The Giants, formerly known as the “Road Warriors”, have now lost their last two games away from Giants Stadium. Eli Manning struggled throughout the game and threw two picks, compared to just one touchdown. You have to wonder if he’s fully healthy from that heel injury he suffered against Kansas City. Manning has thrown 6 INTs over his last three games and if you have another option next week, it may be wise to sit Eli. The Giants will take on the Chargers in Week 9, and San Diego has allowed fewer than 360 passing yards TOTAL over the last three games. They have also picked off four passes and sacked the QB 10 times during that span. Steve Smith had 8 receptions but they only went for 68 yards. Kevin Boss led the way with 70 yards, along with New York’s lone receiving TD. Brandon Jacobs had 107 total yards on the day, and Ahmad Bradshaw, battling a foot injury, had 21 rushing yards and a rushing touchdown.
Titans 30 - Jaguars 10
Not even Maurice Jones-Drew’s Herculean effort could propel the Jaguars to a win. MJD had 2 rushing TDs and 177 yards on only eight carries, to finish with a staggering 22.1 yards per rush. David Garrard struggled mightily against a team that was giving up the most passing yards in the league coming into this game. Garrard threw for only 139 yards, along with 2 INTs. Mike Sims-Walker was averaging 7 receptions and almost 100 yards per game over his last four, but he only came down with two receptions for 9 yards versus Tennessee. Torry Holt didn’t fare much better as he only had 17 yards on two receptions.
Chargers 24 – Raiders 16
JaMarcus Russell barely deserves mentioning, since he isn’t even fringe fantasy material. Justin Fargas scored the only Raiders TD and finished with 79 total yards. Even when Darren McFadden returns, Fargas and Michael Bush will still receive touches, which means fantasy owners will hear the most dreaded of terms: Running-back-by-committee. Zach Miller had 52 receiving yards but should be a starter only in PPR formats because of his lack of scoring opportunities (Oakland only has 6 touchdowns through 8 games).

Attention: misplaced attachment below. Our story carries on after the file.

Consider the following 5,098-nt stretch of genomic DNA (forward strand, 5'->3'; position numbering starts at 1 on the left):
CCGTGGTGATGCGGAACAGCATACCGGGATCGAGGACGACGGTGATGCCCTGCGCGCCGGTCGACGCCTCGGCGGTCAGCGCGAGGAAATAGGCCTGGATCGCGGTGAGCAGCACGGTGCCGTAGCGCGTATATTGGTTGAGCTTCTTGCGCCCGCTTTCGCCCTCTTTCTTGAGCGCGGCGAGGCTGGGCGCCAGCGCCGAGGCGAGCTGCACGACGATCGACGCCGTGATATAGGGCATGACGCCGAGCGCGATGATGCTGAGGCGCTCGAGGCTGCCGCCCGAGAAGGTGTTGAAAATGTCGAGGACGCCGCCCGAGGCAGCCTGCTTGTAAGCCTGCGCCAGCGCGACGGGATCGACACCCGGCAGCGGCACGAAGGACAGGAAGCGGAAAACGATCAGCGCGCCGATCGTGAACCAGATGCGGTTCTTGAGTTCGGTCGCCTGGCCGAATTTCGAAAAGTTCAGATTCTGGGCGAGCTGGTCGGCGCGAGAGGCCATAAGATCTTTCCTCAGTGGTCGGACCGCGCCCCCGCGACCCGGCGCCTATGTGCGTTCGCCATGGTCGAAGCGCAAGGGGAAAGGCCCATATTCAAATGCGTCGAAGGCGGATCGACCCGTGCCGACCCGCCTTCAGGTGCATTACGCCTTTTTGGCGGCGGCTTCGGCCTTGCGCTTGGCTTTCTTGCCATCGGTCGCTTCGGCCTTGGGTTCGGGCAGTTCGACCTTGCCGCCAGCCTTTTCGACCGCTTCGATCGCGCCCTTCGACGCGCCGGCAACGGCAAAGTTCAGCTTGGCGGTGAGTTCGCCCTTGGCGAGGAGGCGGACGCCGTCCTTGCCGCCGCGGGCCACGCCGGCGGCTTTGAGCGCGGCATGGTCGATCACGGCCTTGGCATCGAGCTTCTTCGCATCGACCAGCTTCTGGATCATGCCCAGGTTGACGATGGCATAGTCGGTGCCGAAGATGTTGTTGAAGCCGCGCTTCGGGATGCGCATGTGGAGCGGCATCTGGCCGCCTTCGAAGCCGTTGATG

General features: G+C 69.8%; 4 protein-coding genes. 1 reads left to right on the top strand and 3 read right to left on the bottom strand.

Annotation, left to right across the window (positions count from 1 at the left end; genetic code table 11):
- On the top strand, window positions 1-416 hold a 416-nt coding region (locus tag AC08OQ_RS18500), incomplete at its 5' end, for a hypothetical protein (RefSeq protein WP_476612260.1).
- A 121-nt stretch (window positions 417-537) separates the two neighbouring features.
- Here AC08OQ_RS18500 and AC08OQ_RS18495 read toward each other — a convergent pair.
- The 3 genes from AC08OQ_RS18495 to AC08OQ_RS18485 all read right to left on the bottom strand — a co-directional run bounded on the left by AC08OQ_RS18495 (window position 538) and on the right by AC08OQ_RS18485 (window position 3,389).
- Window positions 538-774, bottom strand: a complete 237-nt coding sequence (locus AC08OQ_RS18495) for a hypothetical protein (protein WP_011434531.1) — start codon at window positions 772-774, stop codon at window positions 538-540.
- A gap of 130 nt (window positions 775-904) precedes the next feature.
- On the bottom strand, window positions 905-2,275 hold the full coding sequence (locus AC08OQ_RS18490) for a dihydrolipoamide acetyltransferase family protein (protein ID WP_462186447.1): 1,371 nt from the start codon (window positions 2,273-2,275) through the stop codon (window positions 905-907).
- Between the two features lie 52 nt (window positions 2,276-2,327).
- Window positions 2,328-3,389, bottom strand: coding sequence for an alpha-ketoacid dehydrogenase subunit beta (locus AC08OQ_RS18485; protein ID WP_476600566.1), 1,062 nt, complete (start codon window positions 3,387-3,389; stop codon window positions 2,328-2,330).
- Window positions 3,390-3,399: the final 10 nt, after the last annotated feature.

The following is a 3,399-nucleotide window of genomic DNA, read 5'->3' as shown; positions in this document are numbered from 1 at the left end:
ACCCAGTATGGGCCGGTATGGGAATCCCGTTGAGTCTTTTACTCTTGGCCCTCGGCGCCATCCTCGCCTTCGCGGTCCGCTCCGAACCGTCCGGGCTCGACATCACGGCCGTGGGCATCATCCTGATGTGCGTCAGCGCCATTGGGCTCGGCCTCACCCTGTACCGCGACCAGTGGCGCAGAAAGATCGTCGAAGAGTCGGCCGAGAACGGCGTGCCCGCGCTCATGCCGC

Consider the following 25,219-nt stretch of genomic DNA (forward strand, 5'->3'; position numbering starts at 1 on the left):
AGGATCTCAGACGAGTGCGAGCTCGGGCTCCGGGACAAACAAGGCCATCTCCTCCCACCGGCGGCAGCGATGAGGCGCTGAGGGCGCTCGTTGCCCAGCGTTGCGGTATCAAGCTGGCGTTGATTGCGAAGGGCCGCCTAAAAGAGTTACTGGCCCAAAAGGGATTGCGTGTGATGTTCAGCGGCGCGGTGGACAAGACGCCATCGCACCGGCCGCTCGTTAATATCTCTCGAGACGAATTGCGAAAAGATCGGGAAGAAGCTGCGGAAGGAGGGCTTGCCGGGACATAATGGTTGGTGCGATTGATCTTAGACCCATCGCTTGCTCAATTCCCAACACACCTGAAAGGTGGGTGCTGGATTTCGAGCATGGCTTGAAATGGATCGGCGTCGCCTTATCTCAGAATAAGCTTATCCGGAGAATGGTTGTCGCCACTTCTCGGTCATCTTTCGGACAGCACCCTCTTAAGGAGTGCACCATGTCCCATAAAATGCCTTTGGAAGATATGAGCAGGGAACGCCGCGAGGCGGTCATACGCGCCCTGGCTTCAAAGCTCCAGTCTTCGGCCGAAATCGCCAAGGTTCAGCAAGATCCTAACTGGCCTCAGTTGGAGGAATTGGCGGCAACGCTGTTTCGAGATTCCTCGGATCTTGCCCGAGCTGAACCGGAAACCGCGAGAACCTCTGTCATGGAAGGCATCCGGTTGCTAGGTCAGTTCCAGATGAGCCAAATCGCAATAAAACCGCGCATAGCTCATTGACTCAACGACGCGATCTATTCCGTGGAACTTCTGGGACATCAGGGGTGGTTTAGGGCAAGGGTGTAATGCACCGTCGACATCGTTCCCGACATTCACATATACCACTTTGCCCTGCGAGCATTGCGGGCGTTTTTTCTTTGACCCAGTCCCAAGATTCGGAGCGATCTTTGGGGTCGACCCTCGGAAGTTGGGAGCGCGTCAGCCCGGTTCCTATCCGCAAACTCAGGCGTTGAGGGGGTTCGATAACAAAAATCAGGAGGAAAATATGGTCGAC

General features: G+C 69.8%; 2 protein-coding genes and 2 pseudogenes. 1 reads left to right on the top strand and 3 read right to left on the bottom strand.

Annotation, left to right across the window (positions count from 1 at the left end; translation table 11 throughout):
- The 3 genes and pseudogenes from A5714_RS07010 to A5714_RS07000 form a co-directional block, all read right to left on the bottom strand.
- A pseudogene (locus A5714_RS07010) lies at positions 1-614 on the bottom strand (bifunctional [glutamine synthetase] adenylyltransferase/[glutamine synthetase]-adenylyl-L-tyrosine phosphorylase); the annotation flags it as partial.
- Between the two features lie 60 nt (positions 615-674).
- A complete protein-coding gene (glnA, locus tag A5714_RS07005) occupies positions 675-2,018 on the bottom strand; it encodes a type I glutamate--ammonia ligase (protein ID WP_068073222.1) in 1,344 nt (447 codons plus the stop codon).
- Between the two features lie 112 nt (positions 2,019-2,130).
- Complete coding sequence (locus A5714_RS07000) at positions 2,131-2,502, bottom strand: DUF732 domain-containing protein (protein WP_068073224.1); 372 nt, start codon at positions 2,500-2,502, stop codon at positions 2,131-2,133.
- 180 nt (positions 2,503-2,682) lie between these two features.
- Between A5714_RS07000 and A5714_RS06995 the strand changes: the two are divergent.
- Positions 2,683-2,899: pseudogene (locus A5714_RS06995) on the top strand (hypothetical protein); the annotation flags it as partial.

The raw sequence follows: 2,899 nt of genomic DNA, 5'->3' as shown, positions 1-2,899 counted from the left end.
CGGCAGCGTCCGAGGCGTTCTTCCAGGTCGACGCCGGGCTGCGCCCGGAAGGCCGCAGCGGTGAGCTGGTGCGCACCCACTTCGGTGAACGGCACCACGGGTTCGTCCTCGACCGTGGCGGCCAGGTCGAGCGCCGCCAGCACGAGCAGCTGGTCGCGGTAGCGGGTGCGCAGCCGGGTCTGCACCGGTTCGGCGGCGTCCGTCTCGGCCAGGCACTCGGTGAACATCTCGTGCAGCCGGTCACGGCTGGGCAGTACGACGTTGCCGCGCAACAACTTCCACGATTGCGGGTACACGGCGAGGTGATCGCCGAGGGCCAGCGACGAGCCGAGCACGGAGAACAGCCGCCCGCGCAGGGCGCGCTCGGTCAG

Panthers 34 – Cardinals 21
In a reversal of last year’s NFC Divisional playoff game, Kurt Warner was the one to throw 5 INTs this time…though a couple of them weren’t his fault. Warner became the first QB to throw at least 14,000 yards for two teams, but I don’t think he will remember that milestone come Monday. None of the Cardinals fantasy receivers got into the end zone, but Larry Fitzgerald led the way in receiving with 66 yards. Anquan Boldin and Steve Breaston had 23 yards and 57 yards respectively. Tim Hightower had 96 total yards and a rushing score, and Beanie Wells had 47 rushing yards.
Vikings 38 – Packers 26
Imagine how good the Packers could be if they only had a decent O-line. Aaron Rodgers was sacked six times (that’s 14 in two games vs. Minnesota) but still managed to throw for 287 yards and 3 TDs. He also led the team in rushing with 52 yards. Not only do the Green Bay O-linemen struggle to pass block, they struggle to run block. Ryan Grant only had 30 rushing yards and was tackled behind the LOS three times on his 10 carries. Grant has only a single 100-yard rushing game this year, with no multi-score games, but remains a RB2 due to his being one of the few workhorses left in the league. Greg Jennings caught 8 passes for 88 yards and a TD. Those were the most passes he’s caught in a game this year and it was his first touchdown since Week 1. Donald Driver had 63 receiving yards. Driver and Jennings are both must-starts next week vs. Tampa Bay, who has given up 16 receiving TDs this season.